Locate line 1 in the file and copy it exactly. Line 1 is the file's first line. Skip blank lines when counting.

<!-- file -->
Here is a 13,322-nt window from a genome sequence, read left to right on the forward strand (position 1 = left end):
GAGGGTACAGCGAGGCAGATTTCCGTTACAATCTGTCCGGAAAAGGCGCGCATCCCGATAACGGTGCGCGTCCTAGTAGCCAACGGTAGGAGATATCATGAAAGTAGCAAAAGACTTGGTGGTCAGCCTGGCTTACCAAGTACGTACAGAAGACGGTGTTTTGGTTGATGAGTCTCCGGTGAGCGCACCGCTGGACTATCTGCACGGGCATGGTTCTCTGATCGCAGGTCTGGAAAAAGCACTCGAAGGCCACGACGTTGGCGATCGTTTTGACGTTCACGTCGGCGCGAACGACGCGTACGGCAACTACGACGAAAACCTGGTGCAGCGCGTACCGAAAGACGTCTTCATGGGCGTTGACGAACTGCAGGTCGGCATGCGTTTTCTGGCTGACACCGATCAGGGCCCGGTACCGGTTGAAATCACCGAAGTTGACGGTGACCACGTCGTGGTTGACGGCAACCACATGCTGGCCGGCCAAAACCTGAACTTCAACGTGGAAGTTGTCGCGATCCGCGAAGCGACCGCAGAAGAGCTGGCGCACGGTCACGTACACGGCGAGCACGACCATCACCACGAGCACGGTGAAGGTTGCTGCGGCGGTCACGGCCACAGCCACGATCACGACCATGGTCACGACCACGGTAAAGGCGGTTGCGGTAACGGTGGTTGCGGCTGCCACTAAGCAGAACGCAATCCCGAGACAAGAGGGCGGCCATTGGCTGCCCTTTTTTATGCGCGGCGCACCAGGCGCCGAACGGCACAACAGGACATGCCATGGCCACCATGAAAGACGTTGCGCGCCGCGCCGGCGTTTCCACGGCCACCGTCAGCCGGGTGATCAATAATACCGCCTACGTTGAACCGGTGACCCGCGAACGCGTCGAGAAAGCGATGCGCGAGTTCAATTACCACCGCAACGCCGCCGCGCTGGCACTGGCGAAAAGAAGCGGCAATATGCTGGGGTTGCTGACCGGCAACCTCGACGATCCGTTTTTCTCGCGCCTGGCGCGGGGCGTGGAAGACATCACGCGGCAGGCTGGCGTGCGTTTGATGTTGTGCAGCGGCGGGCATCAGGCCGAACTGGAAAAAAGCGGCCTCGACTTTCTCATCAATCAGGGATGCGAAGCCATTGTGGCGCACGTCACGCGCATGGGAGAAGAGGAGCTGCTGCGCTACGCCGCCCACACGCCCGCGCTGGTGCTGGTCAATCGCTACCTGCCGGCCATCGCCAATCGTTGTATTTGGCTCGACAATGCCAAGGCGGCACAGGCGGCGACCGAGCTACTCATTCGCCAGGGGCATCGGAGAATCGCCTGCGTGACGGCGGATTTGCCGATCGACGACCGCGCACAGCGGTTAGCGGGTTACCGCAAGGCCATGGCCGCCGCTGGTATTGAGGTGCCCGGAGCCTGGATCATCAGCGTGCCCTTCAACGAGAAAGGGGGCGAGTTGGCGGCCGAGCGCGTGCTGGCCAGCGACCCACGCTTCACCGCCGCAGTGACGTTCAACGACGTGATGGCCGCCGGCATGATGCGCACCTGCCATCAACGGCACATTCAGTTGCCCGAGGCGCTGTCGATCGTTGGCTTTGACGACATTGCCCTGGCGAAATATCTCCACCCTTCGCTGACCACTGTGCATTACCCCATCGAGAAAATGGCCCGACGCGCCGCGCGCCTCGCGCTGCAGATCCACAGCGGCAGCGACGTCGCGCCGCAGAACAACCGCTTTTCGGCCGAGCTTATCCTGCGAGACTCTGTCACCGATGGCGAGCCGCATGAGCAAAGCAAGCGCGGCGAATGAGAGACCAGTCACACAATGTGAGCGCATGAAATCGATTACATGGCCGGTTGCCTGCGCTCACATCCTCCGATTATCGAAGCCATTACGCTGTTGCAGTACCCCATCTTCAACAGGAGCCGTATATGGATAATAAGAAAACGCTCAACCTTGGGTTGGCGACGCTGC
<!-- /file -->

Here is a 13,322-nt window from a genome sequence, read left to right on the forward strand (position 1 = left end):